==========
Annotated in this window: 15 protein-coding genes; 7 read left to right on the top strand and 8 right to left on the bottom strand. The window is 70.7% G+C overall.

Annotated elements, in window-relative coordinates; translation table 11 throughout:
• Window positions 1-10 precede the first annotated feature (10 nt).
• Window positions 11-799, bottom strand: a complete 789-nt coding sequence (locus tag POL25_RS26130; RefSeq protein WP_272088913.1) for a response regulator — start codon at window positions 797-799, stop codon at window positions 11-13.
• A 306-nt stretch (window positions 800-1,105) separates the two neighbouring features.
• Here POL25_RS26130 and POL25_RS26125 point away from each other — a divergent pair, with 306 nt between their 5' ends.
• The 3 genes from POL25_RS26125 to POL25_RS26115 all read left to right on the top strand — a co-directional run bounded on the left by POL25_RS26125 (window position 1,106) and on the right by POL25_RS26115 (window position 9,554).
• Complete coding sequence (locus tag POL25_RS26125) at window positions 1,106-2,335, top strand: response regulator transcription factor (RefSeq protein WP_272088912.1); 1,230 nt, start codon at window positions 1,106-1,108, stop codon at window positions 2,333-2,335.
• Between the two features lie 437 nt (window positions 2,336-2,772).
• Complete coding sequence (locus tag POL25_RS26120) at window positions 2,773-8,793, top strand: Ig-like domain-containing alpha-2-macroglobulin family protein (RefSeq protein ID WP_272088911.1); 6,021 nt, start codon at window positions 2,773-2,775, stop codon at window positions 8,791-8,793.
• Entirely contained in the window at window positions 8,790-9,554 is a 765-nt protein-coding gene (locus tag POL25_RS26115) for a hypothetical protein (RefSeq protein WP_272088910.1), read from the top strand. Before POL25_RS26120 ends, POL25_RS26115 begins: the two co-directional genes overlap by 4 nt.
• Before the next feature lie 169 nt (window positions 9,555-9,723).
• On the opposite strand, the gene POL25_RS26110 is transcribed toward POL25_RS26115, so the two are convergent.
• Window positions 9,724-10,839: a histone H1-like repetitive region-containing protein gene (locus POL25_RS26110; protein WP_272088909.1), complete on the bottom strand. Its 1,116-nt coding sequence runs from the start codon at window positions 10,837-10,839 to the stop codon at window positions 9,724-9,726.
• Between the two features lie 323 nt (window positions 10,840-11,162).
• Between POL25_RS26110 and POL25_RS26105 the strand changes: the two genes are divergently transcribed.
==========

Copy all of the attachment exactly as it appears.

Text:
Annotated in this window: 15 protein-coding genes; 7 read left to right on the top strand and 8 right to left on the bottom strand. The window is 70.7% G+C overall.

Annotated elements, in window-relative coordinates; translation table 11 throughout:
• Window positions 1-10 precede the first annotated feature (10 nt).
• Window positions 11-799, bottom strand: a complete 789-nt coding sequence (locus tag POL25_RS26130; RefSeq protein WP_272088913.1) for a response regulator — start codon at window positions 797-799, stop codon at window positions 11-13.
• A 306-nt stretch (window positions 800-1,105) separates the two neighbouring features.
• Here POL25_RS26130 and POL25_RS26125 point away from each other — a divergent pair, with 306 nt between their 5' ends.
• The 3 genes from POL25_RS26125 to POL25_RS26115 all read left to right on the top strand — a co-directional run bounded on the left by POL25_RS26125 (window position 1,106) and on the right by POL25_RS26115 (window position 9,554).
• Complete coding sequence (locus tag POL25_RS26125) at window positions 1,106-2,335, top strand: response regulator transcription factor (RefSeq protein WP_272088912.1); 1,230 nt, start codon at window positions 1,106-1,108, stop codon at window positions 2,333-2,335.
• Between the two features lie 437 nt (window positions 2,336-2,772).
• Complete coding sequence (locus tag POL25_RS26120) at window positions 2,773-8,793, top strand: Ig-like domain-containing alpha-2-macroglobulin family protein (RefSeq protein ID WP_272088911.1); 6,021 nt, start codon at window positions 2,773-2,775, stop codon at window positions 8,791-8,793.
• Entirely contained in the window at window positions 8,790-9,554 is a 765-nt protein-coding gene (locus tag POL25_RS26115) for a hypothetical protein (RefSeq protein WP_272088910.1), read from the top strand. Before POL25_RS26120 ends, POL25_RS26115 begins: the two co-directional genes overlap by 4 nt.
• Before the next feature lie 169 nt (window positions 9,555-9,723).
• On the opposite strand, the gene POL25_RS26110 is transcribed toward POL25_RS26115, so the two are convergent.
• Window positions 9,724-10,839: a histone H1-like repetitive region-containing protein gene (locus POL25_RS26110; protein WP_272088909.1), complete on the bottom strand. Its 1,116-nt coding sequence runs from the start codon at window positions 10,837-10,839 to the stop codon at window positions 9,724-9,726.
• Between the two features lie 323 nt (window positions 10,840-11,162).
• Between POL25_RS26110 and POL25_RS26105 the strand changes: the two genes are divergently transcribed.